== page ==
Re: JSON-LD Telecon Minutes for 2013-07-02

On Jul 10, 2013, at 9:41 AM, David Booth wrote:

> On 07/09/2013 11:23 PM, Pat Hayes wrote:
>> On Jul 9, 2013, at 4:23 AM, Markus Lanthaler wrote:
>>> On Tuesday, July 09, 2013 6:46 AM, Pat Hayes wrote:
>>>> On Jul 8, 2013, at 1:01 PM, Robert Sanderson wrote:
>>>>> Something like:
>>>>> rdf:listHead  -- The object, which must be a blank node with
>>>>> rdf:type
>>>> rdf:List, is the first entry in a list associated with the
>>>> subject resource.
>>>> I guess I don't follow this. If the object is of type LIst, and
>>>> it is the first item in a list, then you have a list of lists.
>>>> Which is legal, but I don't see how it helps with the problem we
>>>> have here. And what does "associated with" mean?
>>> I think was Robert meant was something like
>>> <> rdf:ListHead _:head . <> ... other properties of <> ... _:head
>>> rdf:type rdf:List . _:head rdf:first ... _:head rdf:rest _:item2 .
>>> _:item2 ...
>> Ah, OK. But then we get back to my previous point. All this wriggling
>> can't get us past the fact that if this means what it is supposed to
>> mean, then the truth conditions on rdf:ListHead are going to be that
>> <1> rdf:ListHead <2> is true just when <1> = <2>.
>> This is still owl:sameAs with a different name (or maybe sameAs
>> restricted to lists), and so it is still **logically valid** to
>> substitute one side of it for the other. In other words, your graph
>> above will semantically entail
>> <>...other properties of <> .. <> rdf:type rdf:List . <> rdf:first
>> ... <> rdf:rest _:item2 . etc.
>> which David doesn't want it to. So you have gained nothing over
>> simply re-using owl:sameAs, as far as David's concerns go.
>> There is a basic point here about how semantics works. The word
>> "entail" comes with a fixed meaning: A entails B means, whenever (ie
>> in any interpretation in which) A is true, then B is also true. The
>> semantics determines the truth conditions on expressions, and then
>> entailment comes along as an, er, logical consequence of those truth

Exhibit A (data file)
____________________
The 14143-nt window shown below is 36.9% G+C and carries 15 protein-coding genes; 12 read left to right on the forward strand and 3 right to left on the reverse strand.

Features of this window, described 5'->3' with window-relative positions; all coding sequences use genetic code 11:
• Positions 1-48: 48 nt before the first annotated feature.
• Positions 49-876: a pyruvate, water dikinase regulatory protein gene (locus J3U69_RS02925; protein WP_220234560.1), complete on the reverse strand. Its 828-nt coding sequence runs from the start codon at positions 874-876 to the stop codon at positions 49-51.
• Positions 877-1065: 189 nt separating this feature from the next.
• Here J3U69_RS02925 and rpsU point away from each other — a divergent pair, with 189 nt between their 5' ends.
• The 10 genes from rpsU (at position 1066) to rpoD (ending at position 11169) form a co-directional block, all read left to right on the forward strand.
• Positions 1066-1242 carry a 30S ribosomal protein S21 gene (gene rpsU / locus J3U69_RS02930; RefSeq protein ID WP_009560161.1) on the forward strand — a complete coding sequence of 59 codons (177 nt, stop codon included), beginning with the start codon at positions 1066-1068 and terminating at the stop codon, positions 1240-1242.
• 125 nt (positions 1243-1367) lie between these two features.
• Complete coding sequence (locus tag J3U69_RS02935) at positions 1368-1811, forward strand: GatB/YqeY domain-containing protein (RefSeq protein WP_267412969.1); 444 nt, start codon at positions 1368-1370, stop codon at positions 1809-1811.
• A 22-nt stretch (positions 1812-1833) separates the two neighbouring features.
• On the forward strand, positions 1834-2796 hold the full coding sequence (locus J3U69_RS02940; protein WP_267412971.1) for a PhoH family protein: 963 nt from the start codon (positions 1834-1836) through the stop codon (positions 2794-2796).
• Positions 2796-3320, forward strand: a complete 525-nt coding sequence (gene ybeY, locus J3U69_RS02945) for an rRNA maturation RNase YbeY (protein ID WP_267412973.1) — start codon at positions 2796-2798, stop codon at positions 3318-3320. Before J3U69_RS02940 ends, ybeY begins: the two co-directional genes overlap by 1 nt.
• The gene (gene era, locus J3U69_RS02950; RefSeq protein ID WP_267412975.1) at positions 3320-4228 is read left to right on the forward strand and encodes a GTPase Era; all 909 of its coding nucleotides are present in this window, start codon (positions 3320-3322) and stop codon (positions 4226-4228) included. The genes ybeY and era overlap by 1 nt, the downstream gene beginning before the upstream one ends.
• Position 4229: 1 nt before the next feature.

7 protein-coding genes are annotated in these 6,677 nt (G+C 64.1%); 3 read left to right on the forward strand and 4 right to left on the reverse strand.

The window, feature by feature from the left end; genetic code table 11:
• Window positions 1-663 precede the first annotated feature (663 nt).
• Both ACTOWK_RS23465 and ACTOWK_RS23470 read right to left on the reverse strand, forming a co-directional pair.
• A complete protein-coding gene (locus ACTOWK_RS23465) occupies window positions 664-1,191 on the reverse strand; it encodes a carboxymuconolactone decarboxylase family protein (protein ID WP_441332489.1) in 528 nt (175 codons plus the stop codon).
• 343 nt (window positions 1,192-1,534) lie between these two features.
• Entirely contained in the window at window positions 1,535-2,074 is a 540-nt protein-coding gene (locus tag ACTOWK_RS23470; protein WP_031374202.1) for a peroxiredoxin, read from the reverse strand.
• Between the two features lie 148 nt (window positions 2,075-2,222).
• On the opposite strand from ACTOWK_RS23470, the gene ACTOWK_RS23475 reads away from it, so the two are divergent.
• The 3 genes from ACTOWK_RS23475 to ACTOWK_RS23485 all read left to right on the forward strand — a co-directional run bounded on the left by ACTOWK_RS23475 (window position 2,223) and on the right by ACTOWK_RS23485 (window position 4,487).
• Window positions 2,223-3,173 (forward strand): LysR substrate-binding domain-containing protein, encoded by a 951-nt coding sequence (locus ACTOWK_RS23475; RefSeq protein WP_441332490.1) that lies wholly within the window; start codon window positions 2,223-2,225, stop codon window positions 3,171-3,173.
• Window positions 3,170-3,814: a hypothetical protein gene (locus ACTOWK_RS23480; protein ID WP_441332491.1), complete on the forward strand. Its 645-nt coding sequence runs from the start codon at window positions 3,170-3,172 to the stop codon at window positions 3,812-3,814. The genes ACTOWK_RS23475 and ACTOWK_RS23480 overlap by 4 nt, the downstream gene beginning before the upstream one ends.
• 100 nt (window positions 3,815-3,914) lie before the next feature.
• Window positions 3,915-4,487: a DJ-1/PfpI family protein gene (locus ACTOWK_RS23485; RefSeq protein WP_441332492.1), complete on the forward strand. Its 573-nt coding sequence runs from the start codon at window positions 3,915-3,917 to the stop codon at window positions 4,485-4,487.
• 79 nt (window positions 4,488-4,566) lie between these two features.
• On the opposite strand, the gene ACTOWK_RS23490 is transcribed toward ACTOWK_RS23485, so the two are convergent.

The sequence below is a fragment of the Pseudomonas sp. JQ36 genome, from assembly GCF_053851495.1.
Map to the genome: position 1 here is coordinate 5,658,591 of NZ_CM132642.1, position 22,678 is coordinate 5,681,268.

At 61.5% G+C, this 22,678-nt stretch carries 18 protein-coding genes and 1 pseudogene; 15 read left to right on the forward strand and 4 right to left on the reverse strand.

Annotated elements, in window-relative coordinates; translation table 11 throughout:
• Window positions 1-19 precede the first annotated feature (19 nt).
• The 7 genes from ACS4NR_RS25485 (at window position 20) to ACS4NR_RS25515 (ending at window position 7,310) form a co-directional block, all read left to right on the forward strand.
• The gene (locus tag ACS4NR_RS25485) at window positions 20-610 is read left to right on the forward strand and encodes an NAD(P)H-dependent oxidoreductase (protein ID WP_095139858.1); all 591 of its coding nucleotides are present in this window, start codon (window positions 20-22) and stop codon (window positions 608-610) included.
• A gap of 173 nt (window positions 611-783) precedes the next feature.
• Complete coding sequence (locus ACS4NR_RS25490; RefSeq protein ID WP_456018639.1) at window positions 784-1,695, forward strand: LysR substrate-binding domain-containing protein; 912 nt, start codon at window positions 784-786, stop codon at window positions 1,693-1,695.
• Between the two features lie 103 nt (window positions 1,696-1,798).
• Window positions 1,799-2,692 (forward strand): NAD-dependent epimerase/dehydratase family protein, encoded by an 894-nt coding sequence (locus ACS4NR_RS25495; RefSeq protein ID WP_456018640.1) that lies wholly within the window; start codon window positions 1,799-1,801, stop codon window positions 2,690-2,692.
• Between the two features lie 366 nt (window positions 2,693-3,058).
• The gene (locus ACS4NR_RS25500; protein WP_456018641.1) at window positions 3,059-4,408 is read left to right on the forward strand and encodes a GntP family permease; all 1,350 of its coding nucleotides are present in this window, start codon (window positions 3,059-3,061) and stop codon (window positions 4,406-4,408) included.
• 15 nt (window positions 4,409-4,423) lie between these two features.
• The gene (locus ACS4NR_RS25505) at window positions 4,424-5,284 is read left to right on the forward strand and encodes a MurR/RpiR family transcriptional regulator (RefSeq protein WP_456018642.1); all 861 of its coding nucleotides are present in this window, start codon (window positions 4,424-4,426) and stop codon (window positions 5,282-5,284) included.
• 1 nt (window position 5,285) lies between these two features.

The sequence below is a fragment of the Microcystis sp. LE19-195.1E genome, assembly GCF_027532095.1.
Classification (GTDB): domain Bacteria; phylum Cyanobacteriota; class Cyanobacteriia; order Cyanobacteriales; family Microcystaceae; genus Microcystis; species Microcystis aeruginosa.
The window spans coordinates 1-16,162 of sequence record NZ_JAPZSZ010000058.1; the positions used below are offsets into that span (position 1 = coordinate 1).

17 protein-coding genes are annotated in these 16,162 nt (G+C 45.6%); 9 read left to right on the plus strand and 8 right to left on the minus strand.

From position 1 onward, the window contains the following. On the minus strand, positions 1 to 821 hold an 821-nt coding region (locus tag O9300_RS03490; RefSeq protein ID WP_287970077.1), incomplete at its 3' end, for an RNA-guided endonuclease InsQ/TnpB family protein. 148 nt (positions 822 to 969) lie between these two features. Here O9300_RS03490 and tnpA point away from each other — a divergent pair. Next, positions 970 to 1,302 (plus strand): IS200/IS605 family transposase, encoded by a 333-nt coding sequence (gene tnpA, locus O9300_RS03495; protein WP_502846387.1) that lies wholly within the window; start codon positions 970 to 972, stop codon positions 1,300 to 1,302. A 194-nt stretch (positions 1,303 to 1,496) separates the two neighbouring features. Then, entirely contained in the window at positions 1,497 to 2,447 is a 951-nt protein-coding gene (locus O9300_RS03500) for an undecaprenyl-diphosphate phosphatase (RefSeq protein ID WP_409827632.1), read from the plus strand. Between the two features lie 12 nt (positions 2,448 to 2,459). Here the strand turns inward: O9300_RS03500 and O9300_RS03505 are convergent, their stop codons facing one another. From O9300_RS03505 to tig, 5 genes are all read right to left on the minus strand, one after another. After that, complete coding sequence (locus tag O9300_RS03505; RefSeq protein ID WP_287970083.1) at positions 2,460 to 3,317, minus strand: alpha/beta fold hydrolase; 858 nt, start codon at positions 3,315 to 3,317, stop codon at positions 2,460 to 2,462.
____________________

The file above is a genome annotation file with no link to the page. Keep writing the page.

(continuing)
>> conditions. It does not mean something like "you can make thishead
>> inference because I like this kind of inference"; and similarly not
>> being entailed does not mean "You can't do that because i don't want
>> you to do that."
>> If you can find a way to specify how
>> <A> rdf:LIstHead <B> .
>> can be made true without it meaning A=B, then you might be able to
>> escape David's concerns. I would also be quite interested.
> But AFAICT no sense of equality is needed at all, so I don't think the problem needs to even come up.  AFAICT they just need to use some property to associate -- not equate -- a list with some other data.

Well, I was looking at the example given, which starts with the triple

< > rdf:ListHead _:head .

It is clear from the other triples that the blank node _:head here denotes the list described by the RDF vocabulary (In all interpretations which satisfy all the triples, etc..)  And I presume that < > is supposed to be an IRI which also denotes that same list, right? (If not, what does it denote?) And this is, again if I understand the example, true just because these two expressions do denote the same list. (If not, what *are* the truth conditions on rdf:ListHead? A relation which is true just when its arguments are equal *is* equality, even if you choose to call it "association".)

> Here is an example, inspired by the oa:Composite example in
> However I will use the term oa:OrderedComposite instead of oa:List, to avoid confusion with rdf:Lists .  An oa:OrderedComposite is an oa:Composite that additionally has an oa:order property, which is used to attach an rdf:List that specifies the ordering of the oa:items:
>  :anno1 a oa:Annotation ;
>    oa:hasBody :body1 ;
>    oa:hasTarget :ocomp1 .
>  :ocomp1 a oa:OrderedComposite ;
>    oa:item :target1 , :target2 ;
>    oa:order ( :target1 :target2 ) .

Here, the oa:OrderedComposite is not in fact a list, I take it, but some other kind of structure, eg one without an order. Because if it is a list, then this relationship is equality whether or not it is called equality. 


> It is redundant to specify the unordered items using oa:item, but this is done as a convenience, as the spec suggests:
> [[
> Annotation producers SHOULD provide both oa:item and the list predicates. This allows consuming clients to fall back to processing the list in an unordered fashion without iterating through the linked list construction.
> ]]
> However, I will note that it is now quite easy in SPARQL 1.1 (using property paths) to grab all of the items of an rdf:List in an unordered fashion, like this:
> SELECT ?ocomp ?first
>  ?ocomp a oa:OrderedComposite ;
>    oa:order ?list .
>  ?list rdf:rest* ?sublist .
>  ?sublist rdf:first ?first .
>  }
> David

IHMC                                     (850)434 8903 or (650)494 3973   
40 South Alcaniz St.           (850)202 4416   office
Pensacola                            (850)202 4440   fax
FL 32502                              (850)291 0667   mobile

Received on Wednesday, 10 July 2013 17:17:45 UTC